Basic Cooking Terms & Techniques

Instructor: Christine Gyovai

Christine has taught elementary, middle school and adult learners in a variety of settings, and she has a master's degree in urban and environmental planning.

In this lesson, we'll explore basic cooking terms. Knowing a variety of common cooking tools and techniques will open up a world of culinary delight. Read on to learn more now.

Basic Cooking Overview

There are few things more satisfying on a cold day than a bowl of warm soup and a perfectly made grilled cheese sandwich. Creating a dish from scratch isn't difficult, but learning some basic cooking terms and techniques will allow you to experiment and perfect your own soup and grilled cheese recipes.

While cooking terms change quite a bit from country to country, there are several cooking styles and terms that are consistent across continents and are well worth knowing. The basic act of cooking involves making raw food digestible, and frequently utilizes some form of heat in cooking.

Cooking Techniques

Common cooking techniques include the following:

  • Basting involves brushing meat with a marinade or sauce (or with juices from the meat that are in the pan), often every 30 minutes (but the time varies depending on the recipe), as it cooks to keep the meat moist.

  • Blanched foods are cooked very briefly and are generally dropped into boiling water for just one to two minutes. Some foods are briefly blanched to remove the skin (such as peaches or tomatoes).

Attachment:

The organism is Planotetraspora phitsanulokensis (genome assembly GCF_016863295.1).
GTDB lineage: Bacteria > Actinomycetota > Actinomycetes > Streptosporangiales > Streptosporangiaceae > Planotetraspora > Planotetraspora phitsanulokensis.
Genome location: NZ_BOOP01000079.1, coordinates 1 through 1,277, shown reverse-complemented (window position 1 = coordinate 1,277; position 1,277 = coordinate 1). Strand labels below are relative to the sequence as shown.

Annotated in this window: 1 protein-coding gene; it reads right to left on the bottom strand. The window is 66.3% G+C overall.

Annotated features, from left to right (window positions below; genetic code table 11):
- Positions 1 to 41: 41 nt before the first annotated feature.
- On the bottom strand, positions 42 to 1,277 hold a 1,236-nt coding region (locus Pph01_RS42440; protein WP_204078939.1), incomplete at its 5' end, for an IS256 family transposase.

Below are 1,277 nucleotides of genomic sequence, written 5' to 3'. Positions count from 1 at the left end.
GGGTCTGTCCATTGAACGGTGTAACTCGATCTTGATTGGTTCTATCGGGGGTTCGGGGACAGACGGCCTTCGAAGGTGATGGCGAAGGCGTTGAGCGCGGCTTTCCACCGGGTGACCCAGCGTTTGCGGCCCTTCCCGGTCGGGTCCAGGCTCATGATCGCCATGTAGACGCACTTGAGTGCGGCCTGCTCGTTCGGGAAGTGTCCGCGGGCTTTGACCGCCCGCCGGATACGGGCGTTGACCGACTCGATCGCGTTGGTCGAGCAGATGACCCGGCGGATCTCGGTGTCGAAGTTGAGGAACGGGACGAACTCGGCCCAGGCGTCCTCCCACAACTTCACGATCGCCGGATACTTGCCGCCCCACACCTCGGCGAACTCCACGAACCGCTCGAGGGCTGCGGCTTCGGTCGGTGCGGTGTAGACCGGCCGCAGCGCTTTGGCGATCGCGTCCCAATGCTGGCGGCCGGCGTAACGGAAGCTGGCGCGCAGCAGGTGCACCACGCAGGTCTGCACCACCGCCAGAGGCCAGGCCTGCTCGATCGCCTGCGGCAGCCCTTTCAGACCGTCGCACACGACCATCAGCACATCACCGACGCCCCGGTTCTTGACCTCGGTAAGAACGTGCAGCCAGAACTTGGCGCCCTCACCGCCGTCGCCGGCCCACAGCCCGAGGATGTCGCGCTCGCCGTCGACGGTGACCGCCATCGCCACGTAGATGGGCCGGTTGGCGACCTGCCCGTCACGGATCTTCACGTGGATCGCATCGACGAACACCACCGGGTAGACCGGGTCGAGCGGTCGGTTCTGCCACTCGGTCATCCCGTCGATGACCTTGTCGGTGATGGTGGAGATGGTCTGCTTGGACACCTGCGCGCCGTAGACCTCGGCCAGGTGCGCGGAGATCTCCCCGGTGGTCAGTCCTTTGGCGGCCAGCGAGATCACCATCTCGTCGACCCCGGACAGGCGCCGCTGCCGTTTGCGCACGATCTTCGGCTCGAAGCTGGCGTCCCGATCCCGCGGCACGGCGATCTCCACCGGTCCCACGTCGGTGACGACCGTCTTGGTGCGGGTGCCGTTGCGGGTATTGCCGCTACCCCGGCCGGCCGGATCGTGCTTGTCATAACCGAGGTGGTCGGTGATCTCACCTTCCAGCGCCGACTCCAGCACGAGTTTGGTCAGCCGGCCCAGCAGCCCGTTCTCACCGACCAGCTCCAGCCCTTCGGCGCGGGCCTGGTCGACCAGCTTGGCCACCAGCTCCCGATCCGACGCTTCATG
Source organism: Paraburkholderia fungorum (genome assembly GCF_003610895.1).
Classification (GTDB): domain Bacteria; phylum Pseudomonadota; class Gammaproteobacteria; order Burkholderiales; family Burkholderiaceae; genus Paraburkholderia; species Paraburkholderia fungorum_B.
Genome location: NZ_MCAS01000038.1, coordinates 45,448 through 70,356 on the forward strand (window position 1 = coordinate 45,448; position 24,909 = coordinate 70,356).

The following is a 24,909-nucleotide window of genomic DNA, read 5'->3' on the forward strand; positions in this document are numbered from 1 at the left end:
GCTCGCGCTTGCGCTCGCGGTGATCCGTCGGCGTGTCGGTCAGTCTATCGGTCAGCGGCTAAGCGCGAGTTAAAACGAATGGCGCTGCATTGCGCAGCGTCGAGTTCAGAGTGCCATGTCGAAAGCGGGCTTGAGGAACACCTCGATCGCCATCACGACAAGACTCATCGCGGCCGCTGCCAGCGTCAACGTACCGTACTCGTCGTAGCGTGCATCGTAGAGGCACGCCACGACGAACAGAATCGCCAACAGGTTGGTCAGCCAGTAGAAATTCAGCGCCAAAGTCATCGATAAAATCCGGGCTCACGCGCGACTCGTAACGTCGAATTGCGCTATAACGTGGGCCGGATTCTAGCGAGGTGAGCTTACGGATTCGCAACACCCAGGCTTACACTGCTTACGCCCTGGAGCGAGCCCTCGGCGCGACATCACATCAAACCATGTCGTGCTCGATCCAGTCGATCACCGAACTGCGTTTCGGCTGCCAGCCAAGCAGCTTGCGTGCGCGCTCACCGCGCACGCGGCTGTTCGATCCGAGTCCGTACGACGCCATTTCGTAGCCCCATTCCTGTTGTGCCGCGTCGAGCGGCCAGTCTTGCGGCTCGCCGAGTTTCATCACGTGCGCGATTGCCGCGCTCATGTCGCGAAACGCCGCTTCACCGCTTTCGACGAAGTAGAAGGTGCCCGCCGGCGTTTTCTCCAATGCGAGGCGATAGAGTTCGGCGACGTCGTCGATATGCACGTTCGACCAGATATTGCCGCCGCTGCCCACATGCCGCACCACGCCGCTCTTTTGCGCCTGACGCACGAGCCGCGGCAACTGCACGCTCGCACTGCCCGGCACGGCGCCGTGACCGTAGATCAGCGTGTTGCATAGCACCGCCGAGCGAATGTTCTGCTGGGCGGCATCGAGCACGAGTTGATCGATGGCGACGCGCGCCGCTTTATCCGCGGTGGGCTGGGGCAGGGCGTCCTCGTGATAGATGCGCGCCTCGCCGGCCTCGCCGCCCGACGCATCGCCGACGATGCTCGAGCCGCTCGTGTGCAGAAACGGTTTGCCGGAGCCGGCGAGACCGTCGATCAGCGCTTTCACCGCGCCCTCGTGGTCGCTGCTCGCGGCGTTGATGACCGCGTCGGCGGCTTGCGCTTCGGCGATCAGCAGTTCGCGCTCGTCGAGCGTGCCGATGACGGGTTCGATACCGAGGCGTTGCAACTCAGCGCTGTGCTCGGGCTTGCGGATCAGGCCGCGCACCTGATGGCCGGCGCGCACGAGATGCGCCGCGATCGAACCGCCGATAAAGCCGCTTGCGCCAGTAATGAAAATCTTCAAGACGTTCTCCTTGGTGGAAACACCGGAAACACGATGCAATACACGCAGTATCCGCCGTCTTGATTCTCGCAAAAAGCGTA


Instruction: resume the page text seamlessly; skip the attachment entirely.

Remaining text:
• Browning food generally involves cooking it until it is brown over relatively high heat (medium to medium-high). For example, you might brown chicken before adding it to chicken noodle soup. While browning generally refers to meat, it can include other foods as well.

  • Marinating food involves soaking food in a liquid mixture, which can include oil, citrus juice, spices, vinegar, and/or other ingredients, to enhance the flavor and make it tender. The marinade ingredients will differ depending on the recipe and desired taste. The time to marinate food can also vary quite a bit, from 30 minutes to a few days, depending on the desired result.

  • Poaching food involves using water or another liquid to cook food gently. Liquid is first heated to a simmer, and then ingredients are added. Poaching eggs or fish are common uses for this technique.

  • To sauté food, you'd generally cook the food in oil over relatively high heat (medium to medium-high). For example, this might involve saut`eing onions before adding them to a soup.

  • Seasoning food involves adding spices to food, often salt and pepper. Examples of other seasonings that might be included in a recipe are basil, thyme, and oregano.

  • To simmer food, first a liquid is heated--commonly water--close to a boil but not enough to have bubbles rise up in the liquid (which would occur in boiling). Stirring the food is important to avoid it sticking while simmering ingredients. A recipe might call for simmering a soup for a specific amount of time.

Cooking Terms

Cooking with chopped ingredients
Cooking with chopped ingredients

Common cooking and food preparation terms include the following:

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